Using E. coli turgor pressure regulation to optimise product excretion and prevent unwanted cytoplasmic leakage
Dr Teuta Pilizota (University of Edinburgh)
Fujifilm Diosynth Biotechnologies
“At FujiFilm we often don’t have time to investigate the fundamental science behind many of our processes. Working with Dr Pilizota has allowed us to gain some insight into the use of novel analytical methods to gain a better understanding of part of our production process. This has led to a bigger project that will lead to improvements in our processes”
Dr Ian Hodgson, Fujifilm Diosynth Biotechnologies
Many of the most effective new treatments for cancer, arthritis and other conditions are protein-based biologic drugs that have to be manufactured using living cells such as bacteria.
Escherichia coli is a widely used host for production of recombinant proteins for biologics. Although high levels of protein secretion can be achieved, this is often followed by low-yield down-stream processing to extract functional proteins. Furthermore, at higher protein yields (>10g/L), non-specific leakage of cytoplasmic content is often observed, which includes release of DNA that increases media viscosity, resulting in further decreased yields and higher production costs.
Downstream processing represents a bottleneck within the Industrial Biotechnology industry and approaches to reduce costs of this step will grow in importance as higher product yields continue to be achieved.
Dr Teuta Pilizota is a Chancellor’s Fellow at the University of Edinburgh. The research in her laboratory focuses on developing novel tools for quantitative observations of changes in physiological parameters in single bacterial cells.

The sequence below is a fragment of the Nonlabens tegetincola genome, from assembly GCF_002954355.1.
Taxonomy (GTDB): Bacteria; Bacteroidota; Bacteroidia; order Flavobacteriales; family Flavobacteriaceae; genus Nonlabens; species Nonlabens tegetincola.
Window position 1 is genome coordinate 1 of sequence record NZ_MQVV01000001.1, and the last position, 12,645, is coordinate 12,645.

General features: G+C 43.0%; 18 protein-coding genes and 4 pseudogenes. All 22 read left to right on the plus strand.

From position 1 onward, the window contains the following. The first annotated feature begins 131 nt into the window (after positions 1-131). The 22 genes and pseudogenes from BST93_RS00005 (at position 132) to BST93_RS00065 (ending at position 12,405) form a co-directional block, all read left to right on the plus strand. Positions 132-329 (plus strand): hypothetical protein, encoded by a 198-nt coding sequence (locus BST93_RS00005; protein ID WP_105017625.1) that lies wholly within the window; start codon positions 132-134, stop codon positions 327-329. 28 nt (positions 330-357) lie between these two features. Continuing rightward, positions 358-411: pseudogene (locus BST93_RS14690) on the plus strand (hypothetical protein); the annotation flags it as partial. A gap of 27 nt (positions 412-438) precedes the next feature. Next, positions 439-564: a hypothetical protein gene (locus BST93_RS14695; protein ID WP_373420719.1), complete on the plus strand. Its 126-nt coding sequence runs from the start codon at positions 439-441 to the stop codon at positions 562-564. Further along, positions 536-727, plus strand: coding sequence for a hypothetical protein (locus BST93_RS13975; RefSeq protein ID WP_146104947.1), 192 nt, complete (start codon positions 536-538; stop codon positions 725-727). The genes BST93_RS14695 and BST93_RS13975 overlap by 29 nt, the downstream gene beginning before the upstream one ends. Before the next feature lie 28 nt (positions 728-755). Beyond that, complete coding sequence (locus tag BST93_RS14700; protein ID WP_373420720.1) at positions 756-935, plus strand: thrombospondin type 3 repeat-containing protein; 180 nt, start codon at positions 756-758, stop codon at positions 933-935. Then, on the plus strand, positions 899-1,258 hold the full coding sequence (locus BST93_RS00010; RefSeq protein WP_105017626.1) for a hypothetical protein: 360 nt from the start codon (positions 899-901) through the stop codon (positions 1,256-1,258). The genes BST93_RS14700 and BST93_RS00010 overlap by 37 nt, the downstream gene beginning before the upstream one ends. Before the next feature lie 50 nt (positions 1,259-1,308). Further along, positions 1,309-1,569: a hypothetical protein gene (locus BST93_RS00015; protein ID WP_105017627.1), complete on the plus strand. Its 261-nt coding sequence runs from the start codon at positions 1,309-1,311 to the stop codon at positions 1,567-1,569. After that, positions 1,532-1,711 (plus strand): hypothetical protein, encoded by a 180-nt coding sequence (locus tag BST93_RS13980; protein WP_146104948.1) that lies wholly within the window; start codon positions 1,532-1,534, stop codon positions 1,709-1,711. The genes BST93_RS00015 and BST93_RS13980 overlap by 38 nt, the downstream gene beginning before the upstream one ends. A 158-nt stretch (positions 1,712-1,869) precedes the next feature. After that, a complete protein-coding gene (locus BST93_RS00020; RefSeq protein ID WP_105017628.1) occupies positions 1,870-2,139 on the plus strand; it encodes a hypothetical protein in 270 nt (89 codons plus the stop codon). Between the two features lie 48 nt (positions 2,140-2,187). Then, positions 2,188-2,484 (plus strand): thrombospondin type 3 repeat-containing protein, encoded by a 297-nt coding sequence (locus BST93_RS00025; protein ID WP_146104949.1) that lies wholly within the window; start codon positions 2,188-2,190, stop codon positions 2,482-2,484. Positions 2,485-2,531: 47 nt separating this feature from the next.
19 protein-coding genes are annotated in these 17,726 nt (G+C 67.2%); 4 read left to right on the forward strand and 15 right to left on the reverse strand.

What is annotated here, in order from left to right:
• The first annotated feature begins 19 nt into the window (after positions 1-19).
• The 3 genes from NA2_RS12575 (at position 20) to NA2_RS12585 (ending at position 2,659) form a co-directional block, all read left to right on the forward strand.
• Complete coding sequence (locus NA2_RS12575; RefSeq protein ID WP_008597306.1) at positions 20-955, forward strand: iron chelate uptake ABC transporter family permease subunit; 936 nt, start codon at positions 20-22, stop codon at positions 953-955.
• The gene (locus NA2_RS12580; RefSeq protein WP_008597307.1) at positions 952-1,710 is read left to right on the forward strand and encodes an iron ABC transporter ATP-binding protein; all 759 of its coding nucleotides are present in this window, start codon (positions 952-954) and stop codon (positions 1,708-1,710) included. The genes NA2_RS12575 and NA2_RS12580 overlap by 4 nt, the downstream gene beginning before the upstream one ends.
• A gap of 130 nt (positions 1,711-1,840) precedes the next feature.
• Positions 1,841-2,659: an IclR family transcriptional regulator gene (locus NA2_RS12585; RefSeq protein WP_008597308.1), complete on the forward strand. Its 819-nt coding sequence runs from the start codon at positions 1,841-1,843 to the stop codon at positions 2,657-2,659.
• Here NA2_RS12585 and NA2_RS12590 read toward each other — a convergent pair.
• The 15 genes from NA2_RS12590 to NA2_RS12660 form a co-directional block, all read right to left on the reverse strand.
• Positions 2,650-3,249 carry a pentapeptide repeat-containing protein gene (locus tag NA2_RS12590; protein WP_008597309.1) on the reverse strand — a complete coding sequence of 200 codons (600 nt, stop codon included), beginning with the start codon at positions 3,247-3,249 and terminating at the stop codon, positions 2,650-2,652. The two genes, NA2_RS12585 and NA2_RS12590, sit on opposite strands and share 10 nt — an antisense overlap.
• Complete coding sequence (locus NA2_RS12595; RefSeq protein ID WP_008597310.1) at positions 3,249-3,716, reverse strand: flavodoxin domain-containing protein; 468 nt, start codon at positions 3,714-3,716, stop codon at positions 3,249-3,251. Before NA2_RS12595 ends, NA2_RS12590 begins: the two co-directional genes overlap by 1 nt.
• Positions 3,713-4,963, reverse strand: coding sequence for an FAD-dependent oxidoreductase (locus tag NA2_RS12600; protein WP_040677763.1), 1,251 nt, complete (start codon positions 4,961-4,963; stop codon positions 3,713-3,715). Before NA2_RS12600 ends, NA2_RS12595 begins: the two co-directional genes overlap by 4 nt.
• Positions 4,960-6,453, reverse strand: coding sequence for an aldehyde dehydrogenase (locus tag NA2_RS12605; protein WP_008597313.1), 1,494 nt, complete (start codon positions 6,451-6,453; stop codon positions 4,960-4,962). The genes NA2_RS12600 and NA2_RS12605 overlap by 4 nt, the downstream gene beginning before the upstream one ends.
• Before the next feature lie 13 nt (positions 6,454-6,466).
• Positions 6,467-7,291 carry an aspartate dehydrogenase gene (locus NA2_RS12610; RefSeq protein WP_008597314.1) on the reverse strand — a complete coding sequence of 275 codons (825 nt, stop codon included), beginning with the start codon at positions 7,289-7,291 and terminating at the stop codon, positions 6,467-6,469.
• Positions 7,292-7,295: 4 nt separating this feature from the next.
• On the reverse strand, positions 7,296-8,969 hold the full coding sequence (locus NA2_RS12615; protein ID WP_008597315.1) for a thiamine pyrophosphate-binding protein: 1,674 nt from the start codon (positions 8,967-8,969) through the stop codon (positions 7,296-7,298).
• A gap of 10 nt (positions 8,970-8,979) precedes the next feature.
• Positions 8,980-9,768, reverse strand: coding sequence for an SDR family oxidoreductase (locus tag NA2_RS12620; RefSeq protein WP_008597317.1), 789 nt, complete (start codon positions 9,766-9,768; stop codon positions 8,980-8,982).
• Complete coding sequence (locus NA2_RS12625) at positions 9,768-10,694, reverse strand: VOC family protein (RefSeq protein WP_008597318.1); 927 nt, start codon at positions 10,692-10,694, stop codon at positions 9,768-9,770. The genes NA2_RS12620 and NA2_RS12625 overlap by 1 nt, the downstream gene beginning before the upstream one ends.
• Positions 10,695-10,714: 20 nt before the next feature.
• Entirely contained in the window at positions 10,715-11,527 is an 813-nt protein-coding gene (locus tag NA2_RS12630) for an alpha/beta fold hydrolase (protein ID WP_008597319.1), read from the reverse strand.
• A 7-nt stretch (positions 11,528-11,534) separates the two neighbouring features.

Dr Pilizota, along with FujiFilm Diosynth Biotechnologies, applied for CBMNet Proof-of-Concept funding to investigate how turgor pressure regulation can be used to optimize product excretion and prevent unwanted cytoplasmic leakage in E.coli.
The data used to secure this funding came from a CBMNet Vacation Scholarship grant carried out in the summer of 2014.
Samples were obtained from several fermentation runs performed by Fujifilm and these confirmed that media osmolarity increases during recombinant proteins expression.
The project also identified and characterized the mechanisms underpinning the export of E.coli cell cytoplasmic contents that can be targeted to optimise product excretion. This can be done by adjusting the incubation period post downshock treatment for recombinant protein extraction.
The data generated will be used to create a protocol for controlling external media osmolarity during production through continued collaboration with FujiFilm.
Based on the results of the project and collaboration, Dr Pilizota and FujiFilm have been awarded an Industrial Biotechnology Innovation Centre funded Scholarship for a 4 year PhD project. A talented student, Smitha Hegde, has been recruited to continue the work.
In addition, Dr Pilizota has applied for a IB Catalyst funding together with, Dr Meriem El Karoui, Prof Susan Rosser and Dr Louise Horsfall. A work-package in the IB Catalyst application contains work based on this CBMNet project. The catalyst work will be again supported and carried out in collaboration with FujiFilm.
“We have benefited from this CBMNet award in establishing a working relationship with an UK based IB company that enables us to faster translate our research into the industrial sector. The company is getting a new angle on establishing control over recombinant protein excretion, which is crucial to further enable new innovation and ensure UK stays one of the world leaders in IB”
Dr Teuta Pilizota, University of Edinburgh